Milestone S.r.l. continues its busy 2022 with SBK 22, which is its third bike racing game release of the year. While substantially different from the dirt bike racing seen in Monster Energy Supercross 5, one might expect quite a few similarities with the excellent MotoGP 22. However, much like how MotoGP and Superbike have differences to how they approach motorcycle racing, the games differ as well, making SBK a punishing sim with little to offer outside of standard races.
This is Milestone’s first SBK video game since 2012’s SBK Generations, a series the Italian developer had done yearly since 2007 and as far back as 1999’s Superbike World Championship, as it then switched to releasing yearly MotoGP titles. However, this isn’t quite a grand return as the feature set is rather scant. Beyond a solid yet basic career mode that is very similar to what’s found in the studio’s other titles and a championship mode that allows players to pick a real-life racer, there aren’t any other modes to draw in fans. While MotoGP 22 featured a stellar historical mode that gave players something to really sink their teeth into as they got used to the controls, there’s no such parallel to be found here and is why the game feels empty.
The lack of rewarding modes is particularly damaging to SBK 22 as it has a pretty sizable learning curve. While MotoGP is essentially the F1 of motorcycle racing, featuring bikes that are built specifically for racing, the Superbike World Championship has tuned versions of readily available cars similar to sports car racing. As a result, the bikes in SBK 22 simply don’t have the maneuverability afforded by MotoGP’s more nimble vehicles. This makes for a much stiffer racing experience, one that requires a greater focus on setting up your turns and finding the correct angle. This isn’t just for faster laps, it’s to stay upright as it’s incredibly easy to find yourself on the ground when you’re first starting off.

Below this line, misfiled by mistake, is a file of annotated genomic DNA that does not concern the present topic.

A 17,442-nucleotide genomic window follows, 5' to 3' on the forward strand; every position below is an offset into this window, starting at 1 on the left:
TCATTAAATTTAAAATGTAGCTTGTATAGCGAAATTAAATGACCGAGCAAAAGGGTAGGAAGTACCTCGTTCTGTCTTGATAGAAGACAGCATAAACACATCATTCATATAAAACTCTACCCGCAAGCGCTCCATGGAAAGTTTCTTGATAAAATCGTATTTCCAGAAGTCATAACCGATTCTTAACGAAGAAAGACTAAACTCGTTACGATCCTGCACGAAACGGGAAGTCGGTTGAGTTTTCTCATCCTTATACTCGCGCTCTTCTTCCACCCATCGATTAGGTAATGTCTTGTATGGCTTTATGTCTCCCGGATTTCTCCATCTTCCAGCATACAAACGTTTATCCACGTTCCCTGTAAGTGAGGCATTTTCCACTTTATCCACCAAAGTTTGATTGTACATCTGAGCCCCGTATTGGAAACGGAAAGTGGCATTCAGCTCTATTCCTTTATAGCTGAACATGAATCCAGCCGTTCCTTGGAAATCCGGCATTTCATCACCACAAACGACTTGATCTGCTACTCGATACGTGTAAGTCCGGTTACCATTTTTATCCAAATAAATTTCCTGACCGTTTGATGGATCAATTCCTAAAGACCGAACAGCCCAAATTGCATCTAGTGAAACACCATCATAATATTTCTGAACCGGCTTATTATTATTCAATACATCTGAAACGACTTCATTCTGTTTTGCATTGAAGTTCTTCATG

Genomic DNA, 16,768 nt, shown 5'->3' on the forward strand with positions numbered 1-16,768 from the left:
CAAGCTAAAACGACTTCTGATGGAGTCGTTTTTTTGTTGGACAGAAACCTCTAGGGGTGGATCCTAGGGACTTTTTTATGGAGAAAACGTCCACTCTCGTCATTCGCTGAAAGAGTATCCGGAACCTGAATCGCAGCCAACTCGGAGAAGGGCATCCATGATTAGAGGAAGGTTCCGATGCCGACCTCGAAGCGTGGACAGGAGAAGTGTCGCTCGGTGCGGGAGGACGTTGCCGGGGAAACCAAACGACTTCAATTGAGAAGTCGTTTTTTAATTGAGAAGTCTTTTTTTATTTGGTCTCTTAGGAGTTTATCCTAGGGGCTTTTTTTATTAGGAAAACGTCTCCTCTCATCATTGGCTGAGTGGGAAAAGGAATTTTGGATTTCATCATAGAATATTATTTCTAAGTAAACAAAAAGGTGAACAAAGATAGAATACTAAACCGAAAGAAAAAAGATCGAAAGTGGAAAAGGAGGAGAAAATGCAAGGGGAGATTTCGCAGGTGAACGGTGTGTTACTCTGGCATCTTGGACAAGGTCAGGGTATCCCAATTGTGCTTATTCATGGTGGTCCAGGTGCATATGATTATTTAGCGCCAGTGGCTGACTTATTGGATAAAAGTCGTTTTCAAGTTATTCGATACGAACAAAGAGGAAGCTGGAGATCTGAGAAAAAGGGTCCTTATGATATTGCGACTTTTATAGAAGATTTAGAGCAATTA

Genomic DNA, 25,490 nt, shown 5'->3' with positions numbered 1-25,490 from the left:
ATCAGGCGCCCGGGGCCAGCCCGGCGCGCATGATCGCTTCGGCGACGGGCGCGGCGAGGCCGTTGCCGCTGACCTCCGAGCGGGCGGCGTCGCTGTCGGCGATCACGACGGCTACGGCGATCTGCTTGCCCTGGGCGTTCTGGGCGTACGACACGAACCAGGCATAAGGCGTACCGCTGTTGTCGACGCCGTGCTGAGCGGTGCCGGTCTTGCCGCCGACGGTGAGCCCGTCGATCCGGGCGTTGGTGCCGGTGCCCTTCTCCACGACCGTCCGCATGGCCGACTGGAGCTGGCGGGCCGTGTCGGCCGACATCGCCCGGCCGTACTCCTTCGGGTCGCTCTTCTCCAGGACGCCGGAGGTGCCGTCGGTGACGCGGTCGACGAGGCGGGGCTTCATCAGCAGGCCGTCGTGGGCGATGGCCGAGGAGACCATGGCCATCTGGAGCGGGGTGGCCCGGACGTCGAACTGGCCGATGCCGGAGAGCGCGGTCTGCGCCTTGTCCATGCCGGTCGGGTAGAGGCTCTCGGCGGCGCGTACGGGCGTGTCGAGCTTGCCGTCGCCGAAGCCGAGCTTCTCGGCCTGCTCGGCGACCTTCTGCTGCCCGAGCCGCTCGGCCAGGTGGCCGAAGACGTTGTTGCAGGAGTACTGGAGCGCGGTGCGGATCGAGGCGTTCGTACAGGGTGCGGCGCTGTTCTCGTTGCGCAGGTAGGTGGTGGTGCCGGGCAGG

This is a racer that requires much more nuance even on a basic level than Milestone’s other racing game releases this year. If you’re not already familiar with the tracks and the style of racing, you’ll find yourself approaching corners too fast and at incorrect angles, even if you have rider assists turned on. This leads to a frustrating learning curve in a game that doesn’t have compelling enough content to captivate players to master the gameplay.
That isn’t to say that the learning curve isn’t satisfying on its own, though. The moments when it all starts coming together and you perfect several corners in a row, gain ground, and pass other racers feel great. There’s definitely potential here, and the overall racing is solid as Milestone always offers in that department, it’s just too bad that there isn’t a mode to encourage more players into becoming great racers since they’ll have to be heavily invested in Superbike already to want to do so. It does little to appeal to people outside of the Superbike niche, even if they already like racing games.
Speaking to that built-in investment being needed, the career mode is quite repetitive. The way SBK races are set up, players will need to compete in three races in a single weekend in order to complete it. While it’s following the real format and is similar to how supercross races will have multiple heats to determine overall placement, a way to simplify it for those wanting a more streamlined experience would’ve been a better way to go about it. Racing the same track multiple times to get to the one race that actually matters is a draining and a tedious way to structure a game regardless of its real-life inspirations.
Unless you’re already a diehard fan of Superbike, then SBK 22 is just a fine yet ultimately skippable racing game. MotoGP 22 is much more accessible and so is Milestone’s own Ride series that features a more diverse lineup of motorcycles. Without any mode that goes above and beyond, this return to the world of SBK only features the bare minimum one would expect from Milestone, which is disappointing in a year that has seen the studio go above and beyond in other entries.
As ComingSoon’s review policy explains, a score of 6 equates to “Decent.” It fails to reach its full potential and is a run-of-the-mill experience.
The post SBK 22 Review: A Hardcore Racing Sim With a Learning Curve appeared first on ComingSoon.net.